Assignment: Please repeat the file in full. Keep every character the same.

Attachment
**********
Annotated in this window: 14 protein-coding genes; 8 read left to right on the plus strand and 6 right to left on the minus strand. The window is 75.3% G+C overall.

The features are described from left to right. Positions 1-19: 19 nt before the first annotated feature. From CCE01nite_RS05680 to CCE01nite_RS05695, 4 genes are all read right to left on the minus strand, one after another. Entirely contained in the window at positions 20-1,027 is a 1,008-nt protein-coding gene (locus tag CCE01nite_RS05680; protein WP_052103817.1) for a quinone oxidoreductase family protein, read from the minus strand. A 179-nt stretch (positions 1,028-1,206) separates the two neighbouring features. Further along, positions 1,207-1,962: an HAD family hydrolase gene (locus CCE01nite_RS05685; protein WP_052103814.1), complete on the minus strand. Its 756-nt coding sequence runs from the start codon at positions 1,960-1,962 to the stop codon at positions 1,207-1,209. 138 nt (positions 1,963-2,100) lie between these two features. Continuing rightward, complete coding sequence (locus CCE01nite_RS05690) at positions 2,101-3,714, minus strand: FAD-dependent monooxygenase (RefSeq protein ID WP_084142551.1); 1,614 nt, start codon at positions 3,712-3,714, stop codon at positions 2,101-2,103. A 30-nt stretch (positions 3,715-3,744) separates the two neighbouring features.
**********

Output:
Annotated in this window: 14 protein-coding genes; 8 read left to right on the plus strand and 6 right to left on the minus strand. The window is 75.3% G+C overall.

The features are described from left to right. Positions 1-19: 19 nt before the first annotated feature. From CCE01nite_RS05680 to CCE01nite_RS05695, 4 genes are all read right to left on the minus strand, one after another. Entirely contained in the window at positions 20-1,027 is a 1,008-nt protein-coding gene (locus tag CCE01nite_RS05680; protein WP_052103817.1) for a quinone oxidoreductase family protein, read from the minus strand. A 179-nt stretch (positions 1,028-1,206) separates the two neighbouring features. Further along, positions 1,207-1,962: an HAD family hydrolase gene (locus CCE01nite_RS05685; protein WP_052103814.1), complete on the minus strand. Its 756-nt coding sequence runs from the start codon at positions 1,960-1,962 to the stop codon at positions 1,207-1,209. 138 nt (positions 1,963-2,100) lie between these two features. Continuing rightward, complete coding sequence (locus CCE01nite_RS05690) at positions 2,101-3,714, minus strand: FAD-dependent monooxygenase (RefSeq protein ID WP_084142551.1); 1,614 nt, start codon at positions 3,712-3,714, stop codon at positions 2,101-2,103. A 30-nt stretch (positions 3,715-3,744) separates the two neighbouring features.